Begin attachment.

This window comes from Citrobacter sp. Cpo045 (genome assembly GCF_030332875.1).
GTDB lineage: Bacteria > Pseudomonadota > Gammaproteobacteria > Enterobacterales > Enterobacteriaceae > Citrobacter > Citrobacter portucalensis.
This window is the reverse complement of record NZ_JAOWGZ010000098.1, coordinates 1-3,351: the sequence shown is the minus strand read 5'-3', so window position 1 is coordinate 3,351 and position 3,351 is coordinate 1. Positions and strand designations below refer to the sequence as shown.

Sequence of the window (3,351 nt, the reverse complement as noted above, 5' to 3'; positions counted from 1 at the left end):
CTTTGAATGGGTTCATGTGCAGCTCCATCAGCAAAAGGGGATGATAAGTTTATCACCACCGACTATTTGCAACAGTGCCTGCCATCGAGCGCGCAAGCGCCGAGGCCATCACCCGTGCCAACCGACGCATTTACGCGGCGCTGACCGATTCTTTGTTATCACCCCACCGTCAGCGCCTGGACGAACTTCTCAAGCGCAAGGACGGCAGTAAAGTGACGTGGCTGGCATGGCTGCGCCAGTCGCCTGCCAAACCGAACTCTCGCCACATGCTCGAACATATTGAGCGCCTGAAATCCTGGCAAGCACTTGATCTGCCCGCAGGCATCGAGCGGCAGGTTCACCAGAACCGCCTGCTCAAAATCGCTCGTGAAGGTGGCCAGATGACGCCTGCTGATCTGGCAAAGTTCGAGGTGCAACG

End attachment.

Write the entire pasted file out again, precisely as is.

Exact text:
This window comes from Citrobacter sp. Cpo045 (genome assembly GCF_030332875.1).
GTDB lineage: Bacteria > Pseudomonadota > Gammaproteobacteria > Enterobacterales > Enterobacteriaceae > Citrobacter > Citrobacter portucalensis.
This window is the reverse complement of record NZ_JAOWGZ010000098.1, coordinates 1-3,351: the sequence shown is the minus strand read 5'-3', so window position 1 is coordinate 3,351 and position 3,351 is coordinate 1. Positions and strand designations below refer to the sequence as shown.

Sequence of the window (3,351 nt, the reverse complement as noted above, 5' to 3'; positions counted from 1 at the left end):
CTTTGAATGGGTTCATGTGCAGCTCCATCAGCAAAAGGGGATGATAAGTTTATCACCACCGACTATTTGCAACAGTGCCTGCCATCGAGCGCGCAAGCGCCGAGGCCATCACCCGTGCCAACCGACGCATTTACGCGGCGCTGACCGATTCTTTGTTATCACCCCACCGTCAGCGCCTGGACGAACTTCTCAAGCGCAAGGACGGCAGTAAAGTGACGTGGCTGGCATGGCTGCGCCAGTCGCCTGCCAAACCGAACTCTCGCCACATGCTCGAACATATTGAGCGCCTGAAATCCTGGCAAGCACTTGATCTGCCCGCAGGCATCGAGCGGCAGGTTCACCAGAACCGCCTGCTCAAAATCGCTCGTGAAGGTGGCCAGATGACGCCTGCTGATCTGGCAAAGTTCGAGGTGCAACG